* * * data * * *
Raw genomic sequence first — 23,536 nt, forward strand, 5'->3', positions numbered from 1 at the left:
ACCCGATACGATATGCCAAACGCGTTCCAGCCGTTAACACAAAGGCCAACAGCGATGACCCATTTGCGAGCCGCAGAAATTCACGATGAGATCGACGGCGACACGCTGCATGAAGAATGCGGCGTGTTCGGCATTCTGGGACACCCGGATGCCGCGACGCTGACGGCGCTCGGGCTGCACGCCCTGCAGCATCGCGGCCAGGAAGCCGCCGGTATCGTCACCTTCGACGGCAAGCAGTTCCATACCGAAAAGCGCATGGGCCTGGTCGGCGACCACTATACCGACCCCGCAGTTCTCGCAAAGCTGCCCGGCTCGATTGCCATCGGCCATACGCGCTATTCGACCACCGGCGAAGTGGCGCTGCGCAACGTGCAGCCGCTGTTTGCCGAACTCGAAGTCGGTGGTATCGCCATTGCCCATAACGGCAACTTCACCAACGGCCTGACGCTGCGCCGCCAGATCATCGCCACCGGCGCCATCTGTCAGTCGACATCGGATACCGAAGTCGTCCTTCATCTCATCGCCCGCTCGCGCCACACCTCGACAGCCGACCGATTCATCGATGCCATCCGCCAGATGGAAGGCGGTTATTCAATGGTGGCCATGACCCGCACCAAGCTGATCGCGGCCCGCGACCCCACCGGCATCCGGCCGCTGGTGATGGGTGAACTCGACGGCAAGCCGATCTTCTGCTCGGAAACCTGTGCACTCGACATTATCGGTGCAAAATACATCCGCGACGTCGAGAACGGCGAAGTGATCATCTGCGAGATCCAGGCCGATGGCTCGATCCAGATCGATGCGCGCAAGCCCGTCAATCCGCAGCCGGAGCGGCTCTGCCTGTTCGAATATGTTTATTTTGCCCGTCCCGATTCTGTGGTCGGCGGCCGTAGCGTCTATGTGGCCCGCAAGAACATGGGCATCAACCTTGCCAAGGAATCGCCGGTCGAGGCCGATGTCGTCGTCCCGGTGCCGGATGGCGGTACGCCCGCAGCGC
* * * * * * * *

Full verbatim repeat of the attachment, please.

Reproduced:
Raw genomic sequence first — 23,536 nt, forward strand, 5'->3', positions numbered from 1 at the left:
ACCCGATACGATATGCCAAACGCGTTCCAGCCGTTAACACAAAGGCCAACAGCGATGACCCATTTGCGAGCCGCAGAAATTCACGATGAGATCGACGGCGACACGCTGCATGAAGAATGCGGCGTGTTCGGCATTCTGGGACACCCGGATGCCGCGACGCTGACGGCGCTCGGGCTGCACGCCCTGCAGCATCGCGGCCAGGAAGCCGCCGGTATCGTCACCTTCGACGGCAAGCAGTTCCATACCGAAAAGCGCATGGGCCTGGTCGGCGACCACTATACCGACCCCGCAGTTCTCGCAAAGCTGCCCGGCTCGATTGCCATCGGCCATACGCGCTATTCGACCACCGGCGAAGTGGCGCTGCGCAACGTGCAGCCGCTGTTTGCCGAACTCGAAGTCGGTGGTATCGCCATTGCCCATAACGGCAACTTCACCAACGGCCTGACGCTGCGCCGCCAGATCATCGCCACCGGCGCCATCTGTCAGTCGACATCGGATACCGAAGTCGTCCTTCATCTCATCGCCCGCTCGCGCCACACCTCGACAGCCGACCGATTCATCGATGCCATCCGCCAGATGGAAGGCGGTTATTCAATGGTGGCCATGACCCGCACCAAGCTGATCGCGGCCCGCGACCCCACCGGCATCCGGCCGCTGGTGATGGGTGAACTCGACGGCAAGCCGATCTTCTGCTCGGAAACCTGTGCACTCGACATTATCGGTGCAAAATACATCCGCGACGTCGAGAACGGCGAAGTGATCATCTGCGAGATCCAGGCCGATGGCTCGATCCAGATCGATGCGCGCAAGCCCGTCAATCCGCAGCCGGAGCGGCTCTGCCTGTTCGAATATGTTTATTTTGCCCGTCCCGATTCTGTGGTCGGCGGCCGTAGCGTCTATGTGGCCCGCAAGAACATGGGCATCAACCTTGCCAAGGAATCGCCGGTCGAGGCCGATGTCGTCGTCCCGGTGCCGGATGGCGGTACGCCCGCAGCGC